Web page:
Bathurst Island (Nunavut)
Satellite photo montage of Bathurst Island and its neighbours
Location of Bathurst Island
|Archipelago||Queen Elizabeth Islands|
Canadian Arctic Archipelago
|Area||16,042 km2 (6,194 sq mi)|
|Length||117 mi (188 km)|
|Width||63–94 mi (101–151 km)|
Bathurst Island is one of the Queen Elizabeth Islands in Nunavut, Canada. It is a member of the Canadian Arctic Archipelago. The area of the island is estimated at 16,042 km2 (6,194 sq mi), 115 to 117 mi (185 to 188 km) long and from 63 mi (101 km) to 72 mi (116 km) to 92.9 mi (149.5 km) wide, making it the 54th largest island in the world and Canada's 13th largest island. It is uninhabited.
The island is low-lying with few parts higher than 330 m (1,083 ft) in elevation. The highest point is 412 m (1,352 ft) at Stokes Mountain in the Stokes Range. This in turn forms part of the Arctic Cordillera mountain system. Good soil conditions produce abundant vegetation and support a more prolific wildlife population than other Arctic islands.
The island was first inhabited by Independence I culture native peoples around 2000 BC. They were followed by Independence II, Pre-Dorset, and Dorset cultures. Brooman Point Village on the eastern coast of Bathurst Island was the site of Thule native tribes around A.D. 1000, conceivably during a warmer climate episode. No modern Inuit resided there at the time of European discovery in the 1800s. But Inuit people in the region likely knew of its abundant wildlife, and possibly traveled there on hunting trips. William Edward Parry was the first European to discover the island in 1819, charting its southern coast. It was named for Henry Bathurst, 3rd Earl Bathurst, British Secretary of State for War and the Colonies 1812-1827. Robert Aldrich charted much of its west coast in 1851, while George Henry Richards and Sherard Osborn charted its north coast in 1853.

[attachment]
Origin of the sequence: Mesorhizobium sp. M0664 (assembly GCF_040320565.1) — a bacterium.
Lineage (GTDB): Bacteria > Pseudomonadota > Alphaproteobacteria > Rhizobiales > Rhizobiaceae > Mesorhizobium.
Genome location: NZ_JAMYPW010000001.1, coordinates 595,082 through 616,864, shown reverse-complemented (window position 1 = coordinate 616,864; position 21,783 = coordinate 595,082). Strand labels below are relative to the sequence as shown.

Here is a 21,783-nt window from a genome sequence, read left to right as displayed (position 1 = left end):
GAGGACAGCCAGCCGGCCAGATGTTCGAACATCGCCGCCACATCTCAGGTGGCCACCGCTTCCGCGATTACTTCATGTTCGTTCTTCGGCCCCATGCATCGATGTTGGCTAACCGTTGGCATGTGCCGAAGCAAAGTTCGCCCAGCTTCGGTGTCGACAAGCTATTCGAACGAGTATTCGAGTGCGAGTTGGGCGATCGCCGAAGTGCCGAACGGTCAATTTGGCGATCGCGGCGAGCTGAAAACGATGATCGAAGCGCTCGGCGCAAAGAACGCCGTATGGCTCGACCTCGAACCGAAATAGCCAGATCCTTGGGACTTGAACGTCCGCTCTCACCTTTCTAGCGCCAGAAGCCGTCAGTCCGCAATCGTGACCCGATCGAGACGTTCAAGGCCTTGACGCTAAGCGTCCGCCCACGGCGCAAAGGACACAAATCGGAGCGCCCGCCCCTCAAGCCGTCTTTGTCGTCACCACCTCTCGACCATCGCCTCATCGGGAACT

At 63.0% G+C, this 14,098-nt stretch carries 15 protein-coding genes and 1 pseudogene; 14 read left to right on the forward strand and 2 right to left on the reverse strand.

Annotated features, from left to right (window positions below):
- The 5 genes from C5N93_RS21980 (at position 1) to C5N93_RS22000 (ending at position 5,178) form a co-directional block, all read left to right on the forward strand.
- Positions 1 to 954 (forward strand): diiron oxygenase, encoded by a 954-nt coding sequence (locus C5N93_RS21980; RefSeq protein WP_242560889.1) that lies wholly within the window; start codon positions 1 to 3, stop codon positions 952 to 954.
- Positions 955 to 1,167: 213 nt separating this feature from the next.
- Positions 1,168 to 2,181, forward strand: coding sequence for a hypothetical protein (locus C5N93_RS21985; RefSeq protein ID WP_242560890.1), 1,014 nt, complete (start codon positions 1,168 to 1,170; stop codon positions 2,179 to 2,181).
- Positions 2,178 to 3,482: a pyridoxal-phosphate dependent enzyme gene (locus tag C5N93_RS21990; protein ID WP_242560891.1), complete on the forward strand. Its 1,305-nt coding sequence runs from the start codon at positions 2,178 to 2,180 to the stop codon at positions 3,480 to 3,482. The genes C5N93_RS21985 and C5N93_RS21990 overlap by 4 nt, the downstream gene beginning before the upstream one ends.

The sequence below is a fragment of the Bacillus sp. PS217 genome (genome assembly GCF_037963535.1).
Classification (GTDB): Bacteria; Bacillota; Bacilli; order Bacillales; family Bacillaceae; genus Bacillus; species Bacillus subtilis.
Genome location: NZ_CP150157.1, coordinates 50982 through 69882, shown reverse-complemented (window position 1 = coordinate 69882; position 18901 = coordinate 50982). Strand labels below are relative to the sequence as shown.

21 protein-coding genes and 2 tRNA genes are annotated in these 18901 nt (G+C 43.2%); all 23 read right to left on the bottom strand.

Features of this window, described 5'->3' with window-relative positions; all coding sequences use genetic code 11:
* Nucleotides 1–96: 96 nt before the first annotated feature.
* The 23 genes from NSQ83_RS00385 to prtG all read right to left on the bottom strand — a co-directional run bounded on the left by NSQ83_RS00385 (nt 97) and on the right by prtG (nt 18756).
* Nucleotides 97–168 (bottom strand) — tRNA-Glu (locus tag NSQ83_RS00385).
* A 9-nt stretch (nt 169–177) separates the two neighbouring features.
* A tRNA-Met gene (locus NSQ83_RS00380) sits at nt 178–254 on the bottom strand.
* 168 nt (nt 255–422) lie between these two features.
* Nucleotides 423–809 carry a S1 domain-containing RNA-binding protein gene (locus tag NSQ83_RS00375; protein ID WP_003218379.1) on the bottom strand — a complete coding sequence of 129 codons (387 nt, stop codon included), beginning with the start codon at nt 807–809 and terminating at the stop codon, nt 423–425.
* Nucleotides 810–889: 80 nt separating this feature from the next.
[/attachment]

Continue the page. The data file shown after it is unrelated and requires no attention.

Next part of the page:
The Earth's North Magnetic Pole tracked northwards across Bathurst and Seymour Islands during the 1960s and 1970s. The Canadian National Museum of Natural Sciences, led by renowned Arctic biologist Stewart D. Macdonald, Curator of Vertebrate Ethology, established a permanent High Arctic Research Station there in 1973. Located on the Goodsir River in Polar Bear Pass, the station was staffed seasonally until the 1980s.
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